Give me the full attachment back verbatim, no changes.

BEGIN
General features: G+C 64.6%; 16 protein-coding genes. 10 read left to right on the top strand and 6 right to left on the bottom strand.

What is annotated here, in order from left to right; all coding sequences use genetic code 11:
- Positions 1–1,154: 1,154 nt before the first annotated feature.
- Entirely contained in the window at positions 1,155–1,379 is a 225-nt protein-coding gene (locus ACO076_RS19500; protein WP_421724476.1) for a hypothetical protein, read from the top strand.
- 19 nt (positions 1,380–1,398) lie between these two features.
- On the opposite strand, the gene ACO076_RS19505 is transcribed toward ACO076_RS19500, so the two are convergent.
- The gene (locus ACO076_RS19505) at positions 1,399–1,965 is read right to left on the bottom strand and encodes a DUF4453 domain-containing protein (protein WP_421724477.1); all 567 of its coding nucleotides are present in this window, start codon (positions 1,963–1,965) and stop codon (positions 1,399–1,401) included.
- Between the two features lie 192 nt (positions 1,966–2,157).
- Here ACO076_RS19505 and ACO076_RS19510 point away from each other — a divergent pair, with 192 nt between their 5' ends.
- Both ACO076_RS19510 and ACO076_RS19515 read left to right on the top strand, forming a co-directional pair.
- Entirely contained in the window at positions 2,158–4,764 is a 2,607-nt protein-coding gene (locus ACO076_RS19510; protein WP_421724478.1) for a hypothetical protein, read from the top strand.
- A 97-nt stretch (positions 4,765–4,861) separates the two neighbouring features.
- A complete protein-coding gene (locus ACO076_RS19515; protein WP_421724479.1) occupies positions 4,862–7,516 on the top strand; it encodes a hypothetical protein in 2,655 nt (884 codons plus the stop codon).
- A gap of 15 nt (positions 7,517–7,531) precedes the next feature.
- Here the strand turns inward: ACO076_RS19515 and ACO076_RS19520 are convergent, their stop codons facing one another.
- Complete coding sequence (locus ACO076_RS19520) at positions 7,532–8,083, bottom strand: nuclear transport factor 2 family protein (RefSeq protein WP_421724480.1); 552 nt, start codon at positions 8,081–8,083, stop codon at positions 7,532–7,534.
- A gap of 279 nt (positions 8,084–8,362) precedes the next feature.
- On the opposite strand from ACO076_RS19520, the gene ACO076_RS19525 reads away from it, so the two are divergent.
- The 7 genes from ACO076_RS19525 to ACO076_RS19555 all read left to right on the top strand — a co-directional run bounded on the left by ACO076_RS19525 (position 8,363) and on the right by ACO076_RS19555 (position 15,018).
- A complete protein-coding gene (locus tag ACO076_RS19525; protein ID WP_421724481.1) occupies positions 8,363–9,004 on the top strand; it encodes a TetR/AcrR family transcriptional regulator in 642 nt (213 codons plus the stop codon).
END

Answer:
General features: G+C 64.6%; 16 protein-coding genes. 10 read left to right on the top strand and 6 right to left on the bottom strand.

What is annotated here, in order from left to right; all coding sequences use genetic code 11:
- Positions 1–1,154: 1,154 nt before the first annotated feature.
- Entirely contained in the window at positions 1,155–1,379 is a 225-nt protein-coding gene (locus ACO076_RS19500; protein WP_421724476.1) for a hypothetical protein, read from the top strand.
- 19 nt (positions 1,380–1,398) lie between these two features.
- On the opposite strand, the gene ACO076_RS19505 is transcribed toward ACO076_RS19500, so the two are convergent.
- The gene (locus ACO076_RS19505) at positions 1,399–1,965 is read right to left on the bottom strand and encodes a DUF4453 domain-containing protein (protein WP_421724477.1); all 567 of its coding nucleotides are present in this window, start codon (positions 1,963–1,965) and stop codon (positions 1,399–1,401) included.
- Between the two features lie 192 nt (positions 1,966–2,157).
- Here ACO076_RS19505 and ACO076_RS19510 point away from each other — a divergent pair, with 192 nt between their 5' ends.
- Both ACO076_RS19510 and ACO076_RS19515 read left to right on the top strand, forming a co-directional pair.
- Entirely contained in the window at positions 2,158–4,764 is a 2,607-nt protein-coding gene (locus ACO076_RS19510; protein WP_421724478.1) for a hypothetical protein, read from the top strand.
- A 97-nt stretch (positions 4,765–4,861) separates the two neighbouring features.
- A complete protein-coding gene (locus ACO076_RS19515; protein WP_421724479.1) occupies positions 4,862–7,516 on the top strand; it encodes a hypothetical protein in 2,655 nt (884 codons plus the stop codon).
- A gap of 15 nt (positions 7,517–7,531) precedes the next feature.
- Here the strand turns inward: ACO076_RS19515 and ACO076_RS19520 are convergent, their stop codons facing one another.
- Complete coding sequence (locus ACO076_RS19520) at positions 7,532–8,083, bottom strand: nuclear transport factor 2 family protein (RefSeq protein WP_421724480.1); 552 nt, start codon at positions 8,081–8,083, stop codon at positions 7,532–7,534.
- A gap of 279 nt (positions 8,084–8,362) precedes the next feature.
- On the opposite strand from ACO076_RS19520, the gene ACO076_RS19525 reads away from it, so the two are divergent.
- The 7 genes from ACO076_RS19525 to ACO076_RS19555 all read left to right on the top strand — a co-directional run bounded on the left by ACO076_RS19525 (position 8,363) and on the right by ACO076_RS19555 (position 15,018).
- A complete protein-coding gene (locus tag ACO076_RS19525; protein ID WP_421724481.1) occupies positions 8,363–9,004 on the top strand; it encodes a TetR/AcrR family transcriptional regulator in 642 nt (213 codons plus the stop codon).